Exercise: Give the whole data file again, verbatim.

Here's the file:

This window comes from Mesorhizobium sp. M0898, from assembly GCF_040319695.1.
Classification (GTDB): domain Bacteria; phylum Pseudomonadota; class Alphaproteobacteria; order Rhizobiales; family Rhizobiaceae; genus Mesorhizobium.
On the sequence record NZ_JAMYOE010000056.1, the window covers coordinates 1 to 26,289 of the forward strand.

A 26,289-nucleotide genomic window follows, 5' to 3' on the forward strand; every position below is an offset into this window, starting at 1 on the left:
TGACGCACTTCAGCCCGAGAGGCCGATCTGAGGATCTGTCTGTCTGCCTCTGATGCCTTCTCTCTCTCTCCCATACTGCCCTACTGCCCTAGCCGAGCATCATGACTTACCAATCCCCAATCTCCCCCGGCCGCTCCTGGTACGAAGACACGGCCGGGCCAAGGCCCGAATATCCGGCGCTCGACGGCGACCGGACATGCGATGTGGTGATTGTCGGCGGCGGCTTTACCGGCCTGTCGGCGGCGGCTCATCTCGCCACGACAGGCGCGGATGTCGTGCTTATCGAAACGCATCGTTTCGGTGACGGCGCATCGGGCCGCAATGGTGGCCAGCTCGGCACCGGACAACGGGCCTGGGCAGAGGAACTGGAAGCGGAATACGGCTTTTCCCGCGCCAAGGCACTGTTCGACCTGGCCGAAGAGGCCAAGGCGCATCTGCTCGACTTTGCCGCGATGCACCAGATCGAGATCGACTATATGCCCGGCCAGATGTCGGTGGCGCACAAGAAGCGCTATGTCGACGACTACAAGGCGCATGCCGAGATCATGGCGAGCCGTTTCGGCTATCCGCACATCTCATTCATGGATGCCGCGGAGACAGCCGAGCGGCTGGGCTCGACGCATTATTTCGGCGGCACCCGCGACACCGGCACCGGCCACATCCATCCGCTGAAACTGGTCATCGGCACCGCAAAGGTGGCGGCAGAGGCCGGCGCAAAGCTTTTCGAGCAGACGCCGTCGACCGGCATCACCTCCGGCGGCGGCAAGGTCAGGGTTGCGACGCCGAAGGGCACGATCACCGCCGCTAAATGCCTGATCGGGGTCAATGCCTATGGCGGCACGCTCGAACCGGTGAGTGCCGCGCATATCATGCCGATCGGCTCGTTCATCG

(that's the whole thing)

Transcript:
This window comes from Mesorhizobium sp. M0898, from assembly GCF_040319695.1.
Classification (GTDB): domain Bacteria; phylum Pseudomonadota; class Alphaproteobacteria; order Rhizobiales; family Rhizobiaceae; genus Mesorhizobium.
On the sequence record NZ_JAMYOE010000056.1, the window covers coordinates 1 to 26,289 of the forward strand.

A 26,289-nucleotide genomic window follows, 5' to 3' on the forward strand; every position below is an offset into this window, starting at 1 on the left:
TGACGCACTTCAGCCCGAGAGGCCGATCTGAGGATCTGTCTGTCTGCCTCTGATGCCTTCTCTCTCTCTCCCATACTGCCCTACTGCCCTAGCCGAGCATCATGACTTACCAATCCCCAATCTCCCCCGGCCGCTCCTGGTACGAAGACACGGCCGGGCCAAGGCCCGAATATCCGGCGCTCGACGGCGACCGGACATGCGATGTGGTGATTGTCGGCGGCGGCTTTACCGGCCTGTCGGCGGCGGCTCATCTCGCCACGACAGGCGCGGATGTCGTGCTTATCGAAACGCATCGTTTCGGTGACGGCGCATCGGGCCGCAATGGTGGCCAGCTCGGCACCGGACAACGGGCCTGGGCAGAGGAACTGGAAGCGGAATACGGCTTTTCCCGCGCCAAGGCACTGTTCGACCTGGCCGAAGAGGCCAAGGCGCATCTGCTCGACTTTGCCGCGATGCACCAGATCGAGATCGACTATATGCCCGGCCAGATGTCGGTGGCGCACAAGAAGCGCTATGTCGACGACTACAAGGCGCATGCCGAGATCATGGCGAGCCGTTTCGGCTATCCGCACATCTCATTCATGGATGCCGCGGAGACAGCCGAGCGGCTGGGCTCGACGCATTATTTCGGCGGCACCCGCGACACCGGCACCGGCCACATCCATCCGCTGAAACTGGTCATCGGCACCGCAAAGGTGGCGGCAGAGGCCGGCGCAAAGCTTTTCGAGCAGACGCCGTCGACCGGCATCACCTCCGGCGGCGGCAAGGTCAGGGTTGCGACGCCGAAGGGCACGATCACCGCCGCTAAATGCCTGATCGGGGTCAATGCCTATGGCGGCACGCTCGAACCGGTGAGTGCCGCGCATATCATGCCGATCGGCTCGTTCATCG